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Re: Draft blog post on CSS Regions

From: Julee <julee@adobe.com>
Date: Wed, 30 Jan 2013 15:32:27 -0800
To: Doug Schepers <schepers@w3.org>
CC: Alex Komoroske <komoroske@google.com>, "public-webplatform@w3.org" <public-webplatform@w3.org>
Message-ID: <CD2EED87.530EF%julee@adobe.com>
Done. Thanks. J


----------------------------
julee@adobe.com
@adobejulee





-----Original Message-----
From: Doug Schepers <schepers@w3.org>
Date: Wednesday, January 30, 2013 3:06 PM
To: julee <julee@adobe.com>
Cc: Alex Komoroske <komoroske@google.com>, "public-webplatform@w3.org"
<public-webplatform@w3.org>
Subject: Re: Draft blog post on CSS Regions

>Hi, Julee-
>
>Looks good to me, though I might put the link on "enable experimental
>features" rather than "experimental support". Up to you.
>
>Regards-
>-Doug
>
>On 1/30/13 4:43 PM, Julee wrote:
>> Hi, I made a couple minor changes, so I thought I'd send this out again.
>> If I don't get any more feedback, I'll post it tomorrow.
>>
>> BLOG POST PROPOSAL: Documenting the Future: CSS Regions
>>
>> PROPOSED POST DATE: Monday, Jan 28 2013
>>
>> RELATED TWEET/SOCIAL MEDIA BLURB: CSS Regions: tutorial
>> http://goo.gl/XBdfh and API docs http://goo.gl/2g7tm on
>> #webplatform.org: your web, documented.
>>
>> BODY:
>>
>> Web Platform Docs is an ambitious project. It is challenging enough to
>> document all the features that work across browsers today, without
>> delving into experimental features. But it's also critical for web
>> developers to learn what's coming up next. Such features are not as
>> widely documented elsewhere, and getting early feedback on them helps
>> make sure they are done right.
>>
>> So when an important CSS layout feature like CSS Regions gets
>> experimental support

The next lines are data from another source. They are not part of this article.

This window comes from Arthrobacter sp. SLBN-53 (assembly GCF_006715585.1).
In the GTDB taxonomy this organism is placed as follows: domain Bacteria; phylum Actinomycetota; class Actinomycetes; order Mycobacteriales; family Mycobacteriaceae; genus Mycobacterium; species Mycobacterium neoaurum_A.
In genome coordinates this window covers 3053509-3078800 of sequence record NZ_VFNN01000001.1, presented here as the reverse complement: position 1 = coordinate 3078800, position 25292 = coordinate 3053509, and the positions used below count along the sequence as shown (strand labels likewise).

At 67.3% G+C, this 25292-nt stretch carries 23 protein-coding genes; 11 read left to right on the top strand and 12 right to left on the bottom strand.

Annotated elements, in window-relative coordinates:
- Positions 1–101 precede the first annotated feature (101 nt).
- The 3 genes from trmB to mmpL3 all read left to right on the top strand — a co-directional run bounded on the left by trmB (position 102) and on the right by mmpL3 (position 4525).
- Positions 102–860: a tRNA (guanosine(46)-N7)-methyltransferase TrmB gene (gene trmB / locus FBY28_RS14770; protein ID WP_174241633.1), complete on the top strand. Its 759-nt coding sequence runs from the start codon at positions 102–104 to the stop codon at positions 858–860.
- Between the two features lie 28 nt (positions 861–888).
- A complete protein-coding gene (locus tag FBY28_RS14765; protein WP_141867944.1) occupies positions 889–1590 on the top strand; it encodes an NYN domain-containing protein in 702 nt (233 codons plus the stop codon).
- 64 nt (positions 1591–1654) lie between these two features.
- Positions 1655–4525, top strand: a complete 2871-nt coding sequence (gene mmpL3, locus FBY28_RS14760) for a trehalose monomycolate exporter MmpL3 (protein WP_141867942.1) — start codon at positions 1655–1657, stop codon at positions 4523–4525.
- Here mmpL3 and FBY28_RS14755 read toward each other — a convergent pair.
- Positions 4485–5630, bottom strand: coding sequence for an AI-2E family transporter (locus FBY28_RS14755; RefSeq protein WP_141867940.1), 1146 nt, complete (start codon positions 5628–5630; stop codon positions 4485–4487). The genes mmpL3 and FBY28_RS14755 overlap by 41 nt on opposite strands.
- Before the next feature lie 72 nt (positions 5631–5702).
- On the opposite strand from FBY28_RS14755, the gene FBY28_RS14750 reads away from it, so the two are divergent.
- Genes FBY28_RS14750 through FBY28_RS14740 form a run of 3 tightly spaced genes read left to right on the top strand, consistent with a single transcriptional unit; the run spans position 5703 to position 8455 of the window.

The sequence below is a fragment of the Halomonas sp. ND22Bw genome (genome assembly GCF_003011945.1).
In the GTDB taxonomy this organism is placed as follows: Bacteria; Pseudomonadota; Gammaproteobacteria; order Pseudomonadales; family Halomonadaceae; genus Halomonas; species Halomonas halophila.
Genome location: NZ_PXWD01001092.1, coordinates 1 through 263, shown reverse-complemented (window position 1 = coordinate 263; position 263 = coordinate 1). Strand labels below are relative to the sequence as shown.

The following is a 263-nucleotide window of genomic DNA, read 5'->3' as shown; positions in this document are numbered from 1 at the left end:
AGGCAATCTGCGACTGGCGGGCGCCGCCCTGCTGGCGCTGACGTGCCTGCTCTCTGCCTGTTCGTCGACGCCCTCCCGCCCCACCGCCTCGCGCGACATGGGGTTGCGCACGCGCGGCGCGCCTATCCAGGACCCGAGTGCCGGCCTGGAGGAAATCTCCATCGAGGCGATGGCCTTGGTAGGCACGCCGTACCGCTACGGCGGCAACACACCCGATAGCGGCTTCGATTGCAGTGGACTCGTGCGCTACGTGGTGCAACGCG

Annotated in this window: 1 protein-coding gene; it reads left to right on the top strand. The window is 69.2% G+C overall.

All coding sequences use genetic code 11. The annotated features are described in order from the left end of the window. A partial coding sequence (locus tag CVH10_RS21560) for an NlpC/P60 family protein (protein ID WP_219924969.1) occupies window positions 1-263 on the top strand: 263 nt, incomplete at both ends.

>> 
>><http://blogs.adobe.com/cantrell/archives/2012/07/all-about-chrome-flags.
>>html>
>> from two major browser engines, WebKit (Chrome and Safari) and Trident
>> (Internet Explorer), we felt it was important to document it on Web
>> Platform Docs. (You will have to enable experimental features to see how
>> CSS Regions works.) CSS Regions helps solve a long-standing fundamental
>> design problem: allowing content to flow smoothly from one layout
>> element to another without forcing a position. With CSS Regions, you can
>> create complex magazine-style designs in which content flows through
>> freely positioned layout elements.
>>
>> Mike Sierra <http://docs.webplatform.org/wiki/User:Sierra> wrote up a
>> tutorial <http://docs.webplatform.org/wiki/css/tutorials/css-regions>
>> that shows how flows work, how to arrange a layout, enable it, control
>> region breaks, style fragments, trim content, and create adaptive
>> layouts with media queries. The new API starts with the css-regions
>> <http://docs.webplatform.org/wiki/apis/css-regions> package, and
>> includes APIs, such as CSSRegionStyleRule
>> <http://docs.webplatform.org/wiki/apis/css-regions/CSSRegionStyleRule>,
>> NamedFlow <http://docs.webplatform.org/wiki/apis/css-regions/NamedFlow>,
>> and Region <http://docs.webplatform.org/wiki/apis/css-regions/Region>.
>> New CSS property pages have also been added, such as flow-from
>> <http://docs.webplatform.org/wiki/css/properties/flow-from>, flow-into
>> <http://docs.webplatform.org/wiki/css/properties/flow-into>,
>> region-fragment
>> <http://docs.webplatform.org/wiki/css/properties/region-fragment>, and
>> the @region <http://docs.webplatform.org/wiki/css/atrules/@region> rule.
>>
>> Mike also posted an example he describes here:
>>
>> http://letmespellitoutforyou.com/samples/region_mq_sample.html
>>
>> Resize the window to see the simplified mobile layout the tutorial
>> describes.
>>
>>
>> J
>
>
Received on Wednesday, 30 January 2013 23:33:01 UTC

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